Fewer students mean less state money for schools

OLYMPIA — Washington state’s public schools will get less money than anticipated from the state in the coming school year, but don’t call it a budget cut.

As state lawmakers have trumpeted since passing a bipartisan spending plan earlier this month, it is the first budget in three years that includes no new cuts to K-12 education.

But because of a lower-than-expected increase in student enrollment, schools will be forced to make do with $61 million less than what had been earmarked by the state in the two-year budget passed in 2011.

Between November and February, the state revised its estimated head count of about 1 million students for the coming school year down by more than 10,000. The accompanying reduction in school spending, politicians and state education officials say, does not amount to a budget cut.

But it does mean less money for schools.

“The fact that we stopped cutting education is an important message policy-wise and to some extent psychologically,” said Senate Ways and Means Committee Chairman Ed Murray, D-Seattle, who helped craft the budget.

However, he acknowledged, there is a “larger policy discussion” to be had about whether and how to reinvest savings from lower enrollment figures — or in the case of the social services, from reduced caseloads.

The $61 million reduction may seem small next to the $6.8 billion the state will spend on K-12 education next year. And for a minority of school districts that expect to hit their enrollment targets, such as Seattle, there will be no impact.

But for the Olympia School District, for example, an anticipated shortfall of 56 students translates into about $250,000 less from the state in the coming year. The district will fill this hole by not replacing retiring teachers and support staff and by tapping into its already dwindling reserve fund, said district spokesman Ryan Betz.

Depending on their circumstances, other districts could put off buying textbooks or replacing old equipment, said Nathan Olson, spokesman for the state’s Office of Superintendent of Public Instruction.

The downward revision in the enrollment forecast was the result of “a perfect storm” of factors, said John Steiger, director of the state’s Caseload Forecast Council.

First, with the state unemployment rate above 8 percent, the net flow of people into the state remains anemic. Second, with the economic downturn ebbing, fewer parents are moving their kids from private to public schools.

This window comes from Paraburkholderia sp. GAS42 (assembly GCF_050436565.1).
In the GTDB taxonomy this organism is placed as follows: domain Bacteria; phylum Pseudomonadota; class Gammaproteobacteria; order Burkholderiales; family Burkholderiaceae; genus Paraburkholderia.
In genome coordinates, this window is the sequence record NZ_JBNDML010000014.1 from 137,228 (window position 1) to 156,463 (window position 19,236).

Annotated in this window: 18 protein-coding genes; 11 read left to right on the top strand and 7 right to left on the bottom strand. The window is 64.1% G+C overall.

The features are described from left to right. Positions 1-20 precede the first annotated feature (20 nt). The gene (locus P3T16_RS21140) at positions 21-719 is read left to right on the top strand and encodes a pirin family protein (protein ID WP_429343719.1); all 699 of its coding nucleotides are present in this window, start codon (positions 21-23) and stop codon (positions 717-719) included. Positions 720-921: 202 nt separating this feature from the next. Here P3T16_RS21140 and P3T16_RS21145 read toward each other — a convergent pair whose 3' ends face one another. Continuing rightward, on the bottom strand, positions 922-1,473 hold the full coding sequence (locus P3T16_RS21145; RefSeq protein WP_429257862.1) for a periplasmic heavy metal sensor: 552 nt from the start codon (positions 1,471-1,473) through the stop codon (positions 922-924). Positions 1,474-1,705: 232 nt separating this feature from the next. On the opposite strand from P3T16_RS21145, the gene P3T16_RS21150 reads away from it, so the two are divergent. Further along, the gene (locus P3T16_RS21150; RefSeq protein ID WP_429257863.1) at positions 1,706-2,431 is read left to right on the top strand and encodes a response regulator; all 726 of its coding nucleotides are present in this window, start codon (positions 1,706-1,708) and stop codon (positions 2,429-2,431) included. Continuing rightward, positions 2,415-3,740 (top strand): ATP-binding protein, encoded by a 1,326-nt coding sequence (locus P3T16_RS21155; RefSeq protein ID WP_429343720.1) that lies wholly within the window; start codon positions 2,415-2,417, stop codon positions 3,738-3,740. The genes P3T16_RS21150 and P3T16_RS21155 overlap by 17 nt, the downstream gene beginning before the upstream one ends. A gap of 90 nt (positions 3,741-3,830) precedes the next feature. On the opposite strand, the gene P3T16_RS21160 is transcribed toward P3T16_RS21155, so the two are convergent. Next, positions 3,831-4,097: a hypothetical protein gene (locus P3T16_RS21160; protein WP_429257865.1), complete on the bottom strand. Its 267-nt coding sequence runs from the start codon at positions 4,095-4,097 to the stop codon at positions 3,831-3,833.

Finally, the Legislature last year cut by 15 percent funding to so-called alternative learning experience programs, which serve close to 40,000 students in hybrid in-class and at-home high schools, online schools and in “parent partnerships,” where they’re predominantly home schooled but with coursework overseen by a public school teacher.

The Caseload Forecast Council anticipated a resulting enrollment decline, but the revised estimate of about 3,000 students leaving is steeper than expected.

“Unfortunately for me, all this happened at same time,” said Steiger. “Although I’m sure (lawmakers) were pleased enrollment was down by 10,000 instead of up by 10,000.”

Until last year, many districts would commonly give those in parent partnership programs stipends of $1,000 or more to pay for educational materials or activities of their choosing, including horseback riding, ski lessons, piano lessons and travel.

Districts receive money from the state based on student enrollment. Lawmakers, worried that districts were inappropriately enticing students — some of them living hundreds of miles away — to enroll with them, banned these practices in 2011.

The current law bars districts from offering “any compensation, reimbursement, gift, reward, or gratuity to any parents, guardians, or students for participation” and prohibits them paying for activities not available to those in the district’s traditional public schools.

Because most of those compelled by the belt-tightening to leave the public school system have by now done so, and more broadly because birth rates spiked five years ago and better times are foreseen on the horizon, the state is predicting that overall enrollment will rise at a higher rate in 2013.

“All of this assumes no big changes, like to the economy,” said Steiger.

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